The idea of assigning state police officers to the Rio Grande Gorge Bridge to prevent suicidal people from jumping met with a quick defeat Tuesday at the state Capitol. Members of the House Finance and Appropriations Committee unanimously blocked a bill to allocate $156,000 a year to help pay for the suicide prevention squad. “I can’t see how it’s going to work,” said Rep. Liz Thomson, D-Albuquerque, who led opposition to the proposal, House Bill 166. The measure called for three state police officers to be assigned to the bridge, presumably in different shifts. But Thomson pointed out that the cost of salaries, benefits and equipment for three officers would run $288,000 a year, or nearly double the amount sought in the bill.
A member of the state House of Representatives is asking for an investigation of a legislative committee, charging that several of its members met privately without him to craft part of the annual state budget and omitted his proposal to restore about $41 million cut from the reserves of school districts last year. Rep. James Townsend, R-Artesia, said the meeting left legislators like him out of part of the process of preparing the spending plan. In an unusual move, Townsend asked the Legislative Council Service to investigate why the meeting did not include him and many other members of the House Appropriations and Finance Committee. “I don’t believe it’s in any of our interest, whether it be a Democratic majority or a Republican majority, to have a process that prevents your constituents or my constituents from being represented,” he said on the House floor Thursday before heading to the council’s offices on the fourth floor to file what the representative described as a verbal complaint. Rep. Patricia Lundstrom, the Gallup Democrat who chairs the House Appropriations and Finance Committee, said the panel did nothing improper or out of the ordinary.
Only 328 people live in Red River, but even they have a lobbyist. The mountain town known as a vacation destination pays $2,000 each month plus tax for the services of Gabriel Cisneros, who represents a short list of local governments at the state Capitol. He is just one in a small army of lobbyists at work in Santa Fe during this year’s 30-day legislative session representing towns, counties, villages, school districts, colleges and even charter schools — mostly if not entirely on the taxpayers’ dime. They may seem like a waste of money given that these communities are already represented by legislators and an alphabet soup of advocacy groups from the New Mexico Association of Counties to the New Mexico Municipal League and the Council of University Presidents. Government officials counter that lobbyists are worth the price to keep up with a legislative process that can affect local budgets and institutions, from the county jail to the water treatment plant.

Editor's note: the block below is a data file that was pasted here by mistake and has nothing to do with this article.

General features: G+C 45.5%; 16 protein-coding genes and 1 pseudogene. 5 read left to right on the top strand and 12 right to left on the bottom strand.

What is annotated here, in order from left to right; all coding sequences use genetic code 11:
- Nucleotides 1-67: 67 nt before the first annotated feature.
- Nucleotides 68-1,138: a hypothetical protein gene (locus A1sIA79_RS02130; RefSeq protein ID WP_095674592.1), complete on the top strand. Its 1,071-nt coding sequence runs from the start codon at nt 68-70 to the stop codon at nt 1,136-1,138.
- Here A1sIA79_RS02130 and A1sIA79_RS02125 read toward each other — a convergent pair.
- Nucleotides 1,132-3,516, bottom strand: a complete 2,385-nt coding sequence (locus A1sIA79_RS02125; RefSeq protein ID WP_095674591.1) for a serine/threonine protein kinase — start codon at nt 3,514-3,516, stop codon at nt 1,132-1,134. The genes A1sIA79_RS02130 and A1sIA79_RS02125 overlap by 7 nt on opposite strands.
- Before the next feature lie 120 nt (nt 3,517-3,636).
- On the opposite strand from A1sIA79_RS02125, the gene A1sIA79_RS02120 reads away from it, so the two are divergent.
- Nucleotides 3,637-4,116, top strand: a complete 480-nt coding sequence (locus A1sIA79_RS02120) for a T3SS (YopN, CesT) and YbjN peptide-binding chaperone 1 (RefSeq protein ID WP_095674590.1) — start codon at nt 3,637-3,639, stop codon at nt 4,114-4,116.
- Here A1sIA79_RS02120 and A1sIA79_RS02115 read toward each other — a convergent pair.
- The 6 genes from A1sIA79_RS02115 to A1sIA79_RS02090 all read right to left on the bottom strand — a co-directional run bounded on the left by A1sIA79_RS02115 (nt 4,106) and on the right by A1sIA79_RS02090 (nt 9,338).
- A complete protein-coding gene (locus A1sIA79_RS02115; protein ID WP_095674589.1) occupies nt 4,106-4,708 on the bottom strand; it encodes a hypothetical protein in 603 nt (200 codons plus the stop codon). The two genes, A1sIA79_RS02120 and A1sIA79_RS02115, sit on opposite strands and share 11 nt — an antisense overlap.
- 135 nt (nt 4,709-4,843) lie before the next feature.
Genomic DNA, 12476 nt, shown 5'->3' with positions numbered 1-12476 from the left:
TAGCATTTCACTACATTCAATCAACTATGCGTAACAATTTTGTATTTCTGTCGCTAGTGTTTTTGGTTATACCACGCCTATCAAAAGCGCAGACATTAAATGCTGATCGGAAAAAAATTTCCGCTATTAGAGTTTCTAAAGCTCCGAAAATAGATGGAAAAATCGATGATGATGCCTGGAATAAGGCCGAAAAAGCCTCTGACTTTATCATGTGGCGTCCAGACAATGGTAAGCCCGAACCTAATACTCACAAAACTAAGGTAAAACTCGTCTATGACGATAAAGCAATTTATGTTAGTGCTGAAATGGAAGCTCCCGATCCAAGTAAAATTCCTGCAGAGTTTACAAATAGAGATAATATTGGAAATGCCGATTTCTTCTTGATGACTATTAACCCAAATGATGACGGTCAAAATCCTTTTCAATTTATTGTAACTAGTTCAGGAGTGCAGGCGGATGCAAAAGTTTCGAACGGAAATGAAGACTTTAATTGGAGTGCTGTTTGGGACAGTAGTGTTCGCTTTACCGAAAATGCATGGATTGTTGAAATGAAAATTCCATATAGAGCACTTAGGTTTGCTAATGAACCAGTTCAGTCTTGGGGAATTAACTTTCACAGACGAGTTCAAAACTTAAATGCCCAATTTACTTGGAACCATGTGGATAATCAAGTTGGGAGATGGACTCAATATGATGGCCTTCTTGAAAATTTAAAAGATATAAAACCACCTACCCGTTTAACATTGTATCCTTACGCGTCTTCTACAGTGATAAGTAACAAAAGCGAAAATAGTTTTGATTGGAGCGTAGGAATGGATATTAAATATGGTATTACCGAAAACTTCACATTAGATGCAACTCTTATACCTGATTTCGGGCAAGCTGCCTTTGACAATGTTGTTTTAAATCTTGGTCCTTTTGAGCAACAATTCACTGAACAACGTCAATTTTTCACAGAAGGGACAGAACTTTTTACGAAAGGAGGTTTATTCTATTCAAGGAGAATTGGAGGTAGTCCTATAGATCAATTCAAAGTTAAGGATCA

The tax bill Congress is considering could blow up New Mexico’s budget—as early as next year. New Mexico Senate Finance Committee chair John Arthur Smith, D-Deming, and House Appropriations and Finance Committee chair Patricia Lundstrom, D-Gallup, sounded the alarm with a letter to members of the congressional delegation and Gov. Susana Martinez. The two wrote the state could lose nearly $600 million in federal funding in the coming year, including over $430 million in federal mineral leasing payments. This is money the federal government pays to states for oil and gas drilling and coal mining on federal lands within their borders. “Loss of FML revenues, which primarily fund public education in New Mexico, would have a devastating impact on the state’s budget and would wipe out the reserves our state has struggled to rebuild,” the two legislators wrote.
The House of Representatives passed three pieces of budget legislation Wednesday afternoon and evening with little debate. The first restored funding to higher education and the state Legislature. Earlier this year, Gov. Susana Martinez vetoed the entire budgets for both during the regular session, citing her opposition to tax increases. Two Republicans—state Reps. Jason Harper of Rio Rancho and Rod Montoya of Farmington—voiced concerns for the spending bill.